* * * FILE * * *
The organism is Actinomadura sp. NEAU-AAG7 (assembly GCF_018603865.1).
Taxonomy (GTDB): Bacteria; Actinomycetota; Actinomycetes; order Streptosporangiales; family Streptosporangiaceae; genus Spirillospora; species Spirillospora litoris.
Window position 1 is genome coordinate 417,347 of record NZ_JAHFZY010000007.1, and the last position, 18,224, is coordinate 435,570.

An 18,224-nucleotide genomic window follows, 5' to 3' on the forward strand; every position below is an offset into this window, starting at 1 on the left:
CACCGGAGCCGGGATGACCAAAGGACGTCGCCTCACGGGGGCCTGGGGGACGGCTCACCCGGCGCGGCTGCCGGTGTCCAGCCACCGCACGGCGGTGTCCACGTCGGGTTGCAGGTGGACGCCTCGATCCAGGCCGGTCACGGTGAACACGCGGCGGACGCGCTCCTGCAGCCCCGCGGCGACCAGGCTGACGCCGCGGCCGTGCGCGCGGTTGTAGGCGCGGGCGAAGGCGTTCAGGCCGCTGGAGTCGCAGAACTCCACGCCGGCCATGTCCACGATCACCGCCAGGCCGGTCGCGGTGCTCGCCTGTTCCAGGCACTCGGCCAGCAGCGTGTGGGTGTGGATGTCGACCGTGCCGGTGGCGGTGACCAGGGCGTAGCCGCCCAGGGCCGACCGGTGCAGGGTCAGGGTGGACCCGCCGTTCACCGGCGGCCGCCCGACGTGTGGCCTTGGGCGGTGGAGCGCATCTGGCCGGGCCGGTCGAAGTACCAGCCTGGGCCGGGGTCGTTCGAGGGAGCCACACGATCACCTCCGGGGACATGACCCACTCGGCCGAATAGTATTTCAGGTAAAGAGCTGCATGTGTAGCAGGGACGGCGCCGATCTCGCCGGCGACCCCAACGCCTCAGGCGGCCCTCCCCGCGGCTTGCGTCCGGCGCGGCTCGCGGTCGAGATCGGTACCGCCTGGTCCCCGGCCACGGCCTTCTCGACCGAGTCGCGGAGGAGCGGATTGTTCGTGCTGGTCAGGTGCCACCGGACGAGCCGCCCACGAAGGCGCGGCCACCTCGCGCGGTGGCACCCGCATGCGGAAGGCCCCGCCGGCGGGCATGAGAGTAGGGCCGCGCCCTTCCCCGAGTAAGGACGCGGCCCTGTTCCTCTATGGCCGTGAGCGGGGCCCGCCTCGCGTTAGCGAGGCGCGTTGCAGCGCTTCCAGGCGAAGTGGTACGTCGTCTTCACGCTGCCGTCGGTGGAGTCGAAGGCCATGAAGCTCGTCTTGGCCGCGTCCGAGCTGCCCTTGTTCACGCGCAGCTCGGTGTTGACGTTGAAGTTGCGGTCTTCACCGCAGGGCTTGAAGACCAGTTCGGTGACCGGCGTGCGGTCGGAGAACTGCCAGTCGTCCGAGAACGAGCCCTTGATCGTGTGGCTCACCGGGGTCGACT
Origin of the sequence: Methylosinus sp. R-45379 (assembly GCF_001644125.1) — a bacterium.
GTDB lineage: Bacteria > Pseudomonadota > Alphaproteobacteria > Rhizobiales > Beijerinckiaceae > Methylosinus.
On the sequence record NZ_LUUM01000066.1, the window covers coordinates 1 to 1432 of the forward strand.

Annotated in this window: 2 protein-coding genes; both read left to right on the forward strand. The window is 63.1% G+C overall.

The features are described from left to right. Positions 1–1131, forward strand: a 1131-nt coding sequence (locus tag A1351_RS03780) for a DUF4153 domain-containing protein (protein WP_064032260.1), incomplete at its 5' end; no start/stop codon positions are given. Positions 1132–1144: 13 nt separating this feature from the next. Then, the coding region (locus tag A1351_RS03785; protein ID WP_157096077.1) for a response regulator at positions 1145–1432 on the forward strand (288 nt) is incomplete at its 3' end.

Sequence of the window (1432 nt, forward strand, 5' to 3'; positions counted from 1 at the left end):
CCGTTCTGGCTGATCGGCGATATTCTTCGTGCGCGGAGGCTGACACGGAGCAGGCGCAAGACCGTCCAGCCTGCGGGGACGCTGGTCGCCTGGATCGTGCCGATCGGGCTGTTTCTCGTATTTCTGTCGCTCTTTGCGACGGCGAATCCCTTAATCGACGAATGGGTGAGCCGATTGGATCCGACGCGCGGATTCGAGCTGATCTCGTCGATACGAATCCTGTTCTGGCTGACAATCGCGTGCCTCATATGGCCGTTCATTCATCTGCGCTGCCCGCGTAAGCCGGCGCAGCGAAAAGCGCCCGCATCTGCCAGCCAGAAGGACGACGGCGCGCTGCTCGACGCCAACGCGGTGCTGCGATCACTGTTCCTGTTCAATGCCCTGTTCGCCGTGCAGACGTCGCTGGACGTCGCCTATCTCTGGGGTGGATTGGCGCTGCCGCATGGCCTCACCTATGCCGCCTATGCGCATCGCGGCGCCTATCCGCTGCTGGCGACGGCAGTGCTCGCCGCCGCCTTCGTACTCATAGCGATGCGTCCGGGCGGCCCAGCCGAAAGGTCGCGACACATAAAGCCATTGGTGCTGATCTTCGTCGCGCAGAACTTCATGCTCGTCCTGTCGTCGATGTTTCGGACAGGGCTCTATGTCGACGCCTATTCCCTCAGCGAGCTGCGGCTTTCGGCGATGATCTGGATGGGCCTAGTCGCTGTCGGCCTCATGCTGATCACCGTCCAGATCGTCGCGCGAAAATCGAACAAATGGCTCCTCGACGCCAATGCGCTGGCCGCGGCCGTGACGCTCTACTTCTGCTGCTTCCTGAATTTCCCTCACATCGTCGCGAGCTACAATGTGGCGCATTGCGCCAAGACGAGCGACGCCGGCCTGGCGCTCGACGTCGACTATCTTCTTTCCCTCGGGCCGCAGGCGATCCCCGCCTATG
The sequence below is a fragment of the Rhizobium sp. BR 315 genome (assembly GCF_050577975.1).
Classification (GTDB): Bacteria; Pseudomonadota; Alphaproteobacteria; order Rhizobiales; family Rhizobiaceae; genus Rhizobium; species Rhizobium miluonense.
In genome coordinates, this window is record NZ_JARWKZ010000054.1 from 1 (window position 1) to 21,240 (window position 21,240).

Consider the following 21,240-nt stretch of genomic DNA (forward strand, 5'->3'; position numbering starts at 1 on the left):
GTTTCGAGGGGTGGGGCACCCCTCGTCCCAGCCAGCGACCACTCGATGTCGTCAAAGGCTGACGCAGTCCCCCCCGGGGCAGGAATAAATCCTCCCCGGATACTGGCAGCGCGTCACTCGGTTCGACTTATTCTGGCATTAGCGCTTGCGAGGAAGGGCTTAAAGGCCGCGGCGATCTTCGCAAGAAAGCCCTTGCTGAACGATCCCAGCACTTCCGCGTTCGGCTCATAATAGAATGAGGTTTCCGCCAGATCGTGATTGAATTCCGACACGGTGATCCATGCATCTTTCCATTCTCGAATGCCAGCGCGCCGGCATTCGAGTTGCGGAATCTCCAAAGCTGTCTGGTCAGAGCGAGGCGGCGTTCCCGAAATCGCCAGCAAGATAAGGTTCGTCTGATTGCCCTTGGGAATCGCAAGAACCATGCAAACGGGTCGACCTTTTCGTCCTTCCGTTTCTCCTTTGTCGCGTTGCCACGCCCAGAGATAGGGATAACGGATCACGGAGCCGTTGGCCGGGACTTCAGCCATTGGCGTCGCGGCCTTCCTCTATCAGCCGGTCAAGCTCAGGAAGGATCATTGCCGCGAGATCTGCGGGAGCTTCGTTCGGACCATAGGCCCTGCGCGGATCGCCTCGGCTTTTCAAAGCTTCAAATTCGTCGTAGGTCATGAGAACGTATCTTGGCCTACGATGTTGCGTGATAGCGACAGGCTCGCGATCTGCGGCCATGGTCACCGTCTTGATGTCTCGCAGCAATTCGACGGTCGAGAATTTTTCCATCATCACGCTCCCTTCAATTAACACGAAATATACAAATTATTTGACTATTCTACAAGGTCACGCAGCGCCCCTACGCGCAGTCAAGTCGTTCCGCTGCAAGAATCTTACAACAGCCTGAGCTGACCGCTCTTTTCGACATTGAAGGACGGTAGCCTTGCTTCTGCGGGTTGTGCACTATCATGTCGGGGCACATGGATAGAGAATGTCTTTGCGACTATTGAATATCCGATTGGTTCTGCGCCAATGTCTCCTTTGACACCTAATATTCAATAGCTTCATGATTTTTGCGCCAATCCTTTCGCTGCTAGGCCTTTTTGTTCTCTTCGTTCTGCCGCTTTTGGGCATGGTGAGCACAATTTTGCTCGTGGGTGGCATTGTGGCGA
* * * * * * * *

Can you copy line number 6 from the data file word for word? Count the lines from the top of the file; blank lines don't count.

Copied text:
Origin of the sequence: Methylosinus sp. R-45379 (assembly GCF_001644125.1) — a bacterium.